This study will lead to the development of a decision-making and planning tool to help young survivors evaluate their options for having children after cancer. This current study is a continuation of Benedict's research, which found that young adult females who survive cancer do not receive enough information about their fertility as part of their survivorship care.

  
Catherine Benedict, ... - Click to enlarge in new windowCatherine Benedict, PhD. Catherine Benedict, PhD

There are more than 400,000 young adult female cancer survivors currently living in the U.S. One of this population's main concerns after treatment is fertility since many cancer treatments have been associated with infertility issues and place women at greater risk for early menopause. Benedict's research will examine fertility decision-making after cancer treatment to ensure that patients receive the information they need and take appropriate steps for successful family building.

 

"Even if young women make some fertility plans before undergoing cancer treatment, many are still unclear of how to navigate their options post-treatment when they actually want to plan for a family," said Benedict, who is also a member of the new Center for Health Innovations and Outcomes Research. "They are often surprised with the cost of fertility treatments, unsure if they will go through early menopause or unaware of their options as a whole. I thank the NIH for their support-this will help us develop a tool that can weigh the medical facts with other considerations and help our patients develop a tailored fertility plan."

 

Benedict and her team will collect data about how young women after cancer treatment make decisions about future family building, their decision-support needs, as well as preferences and perceived barriers to making a choice. This will be used to create a web-based tool to help guide female cancer survivors through the decision-making process about their fertility options.

 

"This is novel and innovative work," said Michael A. Diefenbach, PhD, Professor at the Feinstein Institute, Director of Behavioral Research in the Department of Medicine at Northwell Health and Benedict's mentor. "The existing research focuses on informing patients about fertility implications of cancer treatment before their treatment starts. Benedict and others have clearly demonstrated that women at this point in their life are less able to make decisions about children. They are too focused on getting through treatment and beating cancer. From a decision standpoint, the time after treatment is better suited for planning and decision-making, but is often overlooked by health care providers to inform patients."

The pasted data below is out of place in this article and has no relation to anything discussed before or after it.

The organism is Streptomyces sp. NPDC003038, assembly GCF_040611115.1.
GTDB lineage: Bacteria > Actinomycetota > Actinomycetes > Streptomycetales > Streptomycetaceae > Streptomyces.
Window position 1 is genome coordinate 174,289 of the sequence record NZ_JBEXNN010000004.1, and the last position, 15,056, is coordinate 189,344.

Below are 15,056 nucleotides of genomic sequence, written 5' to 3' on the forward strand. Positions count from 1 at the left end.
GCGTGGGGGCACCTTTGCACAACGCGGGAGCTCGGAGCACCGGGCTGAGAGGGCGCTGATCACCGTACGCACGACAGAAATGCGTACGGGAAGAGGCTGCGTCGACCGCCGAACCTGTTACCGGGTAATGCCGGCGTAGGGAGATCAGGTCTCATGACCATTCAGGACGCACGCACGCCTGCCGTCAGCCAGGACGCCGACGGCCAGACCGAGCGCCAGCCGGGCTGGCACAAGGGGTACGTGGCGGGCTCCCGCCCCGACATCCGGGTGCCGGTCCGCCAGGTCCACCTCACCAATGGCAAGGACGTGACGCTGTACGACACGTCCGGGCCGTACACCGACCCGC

"Dr. Benedict's previous research identified a large need in survivor care for young female cancer survivors," said Kevin J. Tracey, MD, President and CEO of the Feinstein Institute. "The NIH's investment in the next phase of this research is a major step to filling this need and improving care for this patient population."

 

The recently formed Center for Health Innovations and Outcomes Research at the Feinstein Institute leverages technology and big data to deliver new solutions that improve health care delivery.

 

"Dr. Benedict's study is an example of how our researchers in the Center for Heath Innovation and Outcomes Research are driving the mission to improve delivery of health care," said Thomas McGinn, MD, MPH, Head of the Center for Health Innovations and Outcomes Research at the Feinstein Institute and Senior Vice President of Physician Network Operations at Northwell Health. "We are proud to have the NIH's support in this endeavor, which will provide patients with private, individualized support through devices that are familiar to them."

 

CTCA at Midwestern Regional Awarded Five-Star Quality Rating by CMS

Cancer Treatment Centers of America (CTCA) at Midwestern Regional Medical Center (Midwestern) was awarded a Five-Star Quality rating by the Centers for Medicare & Medicaid Services (CMS).

 

The ratings, published by CMS and designed to help consumers compare hospitals, evaluated patient experiences at more than 4,000 hospitals nationwide. CTCA at Midwestern was one of only nine percent of eligible hospitals in the U.S. to receive the overall Five-Star rating for the duration of December 2017 to July 2018. The national average is three out of five stars.

 

The hospital rating system, publicly launched in 2016 by CMS, assigns hospitals one to five stars. The overall summary rating is based on a cumulative score from 57 quality measures across seven different areas, including mortality, readmission, safety of care, patient experience using the Hospital Consumer Assessment of Healthcare Providers and Systems (HCAHPS) survey, efficient use of medical imaging, and timeliness and effectiveness of care. CTCA at Midwestern performed above the national average in categories of safety of patient care (measuring infection prevention) and patient experiences (measuring items such as physician and nursing communication, pain management, cleanliness of hospitals, and more).

 

"We are proud to be recognized by CMS for our high quality of care and patient satisfaction scores," said Scott Jones, President and CEO of CTCA at Midwestern. "Clinical outcomes, safety, and patient satisfaction are all factors that people should consider when selecting a facility for cancer care."

 

"We place a strong emphasis on patient safety and satisfaction. Every single employee, from our physicians and Magnet Recognized nursing staff to our environmental services team, makes these areas a personal responsibility," added Alanna Poirier, Director of Quality and Risk Management at CTCA at Midwestern. "The Five-Star Quality Score reflects this commitment to our patients."